The Sexist Stigma Against Depressed Men—and How to Fight It
As a woman, I feel comfortable telling people that I live with bipolar disorder and I often experience clinical depression.
However, I’ve heard from my male friends that they don’t have the same experience about opening up about being a man and having Depression. In my mind, this is a societal misperception and indicative of sexism. I believe that everyone with mental health issues has the right to feel their feelings in a candid way and speak about them openly. I was inspired to find out more about how men experience Depression.
I started with the staff of The Good Men Project for commentary on the subject.
Michael Kasdan, attorney and Director of Special Projects for The Good Men Project says society has a long way to go with regard to is perception of men living with Depression, “worth as a man in our society is often tied to sucking it up and providing, being tough and being self reliant.”
Kasdan first experienced Depression as an adult:
“I first realized I was experiencing depression when a family member (my sister) dragged me to see a therapist. I was absolutely paralyzed at work and at home, but at the age of 35 years old had never had a history of depression nor did I believe it was actually a thing. I kept telling myself I was just stressed at work.”
Kasdan knew that he needed to get help after he was working himself to the point of mental and physical exhaustion. This is a common theme amongst men with Depression. They often attribute their symptoms to stress or life circumstances.
Jean-François Claude had a similar experience to Kasdan. He writes on The Mighty about his doctor’s commentary:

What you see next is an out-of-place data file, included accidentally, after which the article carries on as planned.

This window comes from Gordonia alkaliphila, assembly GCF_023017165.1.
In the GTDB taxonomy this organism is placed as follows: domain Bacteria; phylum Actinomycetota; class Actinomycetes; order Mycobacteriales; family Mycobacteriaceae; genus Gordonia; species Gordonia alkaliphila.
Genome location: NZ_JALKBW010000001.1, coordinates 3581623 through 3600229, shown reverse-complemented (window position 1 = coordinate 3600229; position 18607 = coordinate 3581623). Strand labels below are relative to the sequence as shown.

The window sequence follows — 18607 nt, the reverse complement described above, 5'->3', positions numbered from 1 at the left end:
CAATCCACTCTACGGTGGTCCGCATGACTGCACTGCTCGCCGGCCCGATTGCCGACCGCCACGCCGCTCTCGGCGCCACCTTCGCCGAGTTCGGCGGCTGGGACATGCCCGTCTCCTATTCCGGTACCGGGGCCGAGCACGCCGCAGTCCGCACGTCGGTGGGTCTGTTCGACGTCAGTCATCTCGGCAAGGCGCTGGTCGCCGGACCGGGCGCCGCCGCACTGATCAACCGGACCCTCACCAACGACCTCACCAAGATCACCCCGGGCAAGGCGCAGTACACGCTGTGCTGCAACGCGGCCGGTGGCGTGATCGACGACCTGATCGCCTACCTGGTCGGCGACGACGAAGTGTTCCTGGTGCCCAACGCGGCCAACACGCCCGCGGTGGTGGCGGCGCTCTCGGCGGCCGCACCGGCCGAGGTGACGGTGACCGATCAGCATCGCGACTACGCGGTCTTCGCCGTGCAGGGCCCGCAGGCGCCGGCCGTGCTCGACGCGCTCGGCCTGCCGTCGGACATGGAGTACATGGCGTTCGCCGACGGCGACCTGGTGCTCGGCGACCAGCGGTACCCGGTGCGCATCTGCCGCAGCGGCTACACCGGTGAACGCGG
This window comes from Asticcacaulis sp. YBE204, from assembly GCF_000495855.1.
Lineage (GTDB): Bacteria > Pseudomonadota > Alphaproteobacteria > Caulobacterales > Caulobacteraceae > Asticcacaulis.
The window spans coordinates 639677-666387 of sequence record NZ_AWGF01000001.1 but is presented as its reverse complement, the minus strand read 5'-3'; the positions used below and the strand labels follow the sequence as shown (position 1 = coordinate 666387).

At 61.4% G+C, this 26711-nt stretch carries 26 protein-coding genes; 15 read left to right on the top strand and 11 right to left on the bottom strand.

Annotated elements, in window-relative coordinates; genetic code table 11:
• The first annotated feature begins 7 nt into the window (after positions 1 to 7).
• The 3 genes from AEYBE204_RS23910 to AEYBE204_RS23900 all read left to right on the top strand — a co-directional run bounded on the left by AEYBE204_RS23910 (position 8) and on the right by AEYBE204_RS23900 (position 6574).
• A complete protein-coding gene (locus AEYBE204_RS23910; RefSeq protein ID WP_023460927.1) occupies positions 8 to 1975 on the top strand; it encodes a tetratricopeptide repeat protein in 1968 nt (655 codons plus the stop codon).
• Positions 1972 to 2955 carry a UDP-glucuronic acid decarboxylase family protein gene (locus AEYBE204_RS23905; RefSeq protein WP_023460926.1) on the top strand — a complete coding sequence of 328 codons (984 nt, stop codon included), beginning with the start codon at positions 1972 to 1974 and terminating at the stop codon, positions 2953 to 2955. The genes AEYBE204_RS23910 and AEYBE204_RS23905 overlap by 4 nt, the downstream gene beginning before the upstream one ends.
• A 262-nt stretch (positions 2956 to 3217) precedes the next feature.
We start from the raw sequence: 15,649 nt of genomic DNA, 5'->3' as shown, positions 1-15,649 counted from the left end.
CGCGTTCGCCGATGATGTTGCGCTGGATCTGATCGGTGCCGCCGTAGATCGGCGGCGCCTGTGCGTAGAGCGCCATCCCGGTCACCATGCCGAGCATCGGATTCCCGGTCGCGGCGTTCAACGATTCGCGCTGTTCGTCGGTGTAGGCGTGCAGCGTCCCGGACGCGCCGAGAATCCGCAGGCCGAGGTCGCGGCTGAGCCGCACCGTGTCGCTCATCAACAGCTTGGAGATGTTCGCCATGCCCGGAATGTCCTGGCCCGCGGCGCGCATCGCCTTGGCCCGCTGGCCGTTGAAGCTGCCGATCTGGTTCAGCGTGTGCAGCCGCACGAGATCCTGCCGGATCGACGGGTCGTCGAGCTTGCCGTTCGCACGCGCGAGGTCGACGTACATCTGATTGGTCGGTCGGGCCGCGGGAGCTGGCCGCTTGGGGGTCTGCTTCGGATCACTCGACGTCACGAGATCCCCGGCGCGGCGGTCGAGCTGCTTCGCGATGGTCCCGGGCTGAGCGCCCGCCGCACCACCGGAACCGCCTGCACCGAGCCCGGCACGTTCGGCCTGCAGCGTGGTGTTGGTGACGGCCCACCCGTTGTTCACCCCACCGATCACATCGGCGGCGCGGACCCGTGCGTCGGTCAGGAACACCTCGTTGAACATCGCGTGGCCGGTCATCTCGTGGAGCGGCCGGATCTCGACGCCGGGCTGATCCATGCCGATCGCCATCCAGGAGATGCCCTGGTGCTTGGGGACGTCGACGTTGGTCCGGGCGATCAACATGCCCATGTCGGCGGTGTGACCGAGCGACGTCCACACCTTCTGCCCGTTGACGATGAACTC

“Mr. Claude, burnout is not a medical condition. You are going through a major depression, and I suspect you may have an underlying, unspecified mood disorder.” It was then that Claude accepted that he was living with Depression.
Jeremy McKeen, teacher and editor at The Good Men Project, realized early on that he was different from other boys his age in middle school. He remarks:
“Sometime during middle school I felt this weight and sadness that continued to grow, and it became part of who I am. As I developed I learned how to use it in the creative process through writing and music, but it grew as I grew.” McKeen was able to transform his depressed thoughts and feelings into art. I can relate to this, because I went to a performing arts high school. When I felt depressed, I could use my feelings in my acting roles.
Part of living with depression is knowing your limits. McKeen notes that he’s learned over time to set boundaries and utilize self-care:
“The older I get, the more I’m okay with saying that I just can’t do something right now or I need a mental break.”
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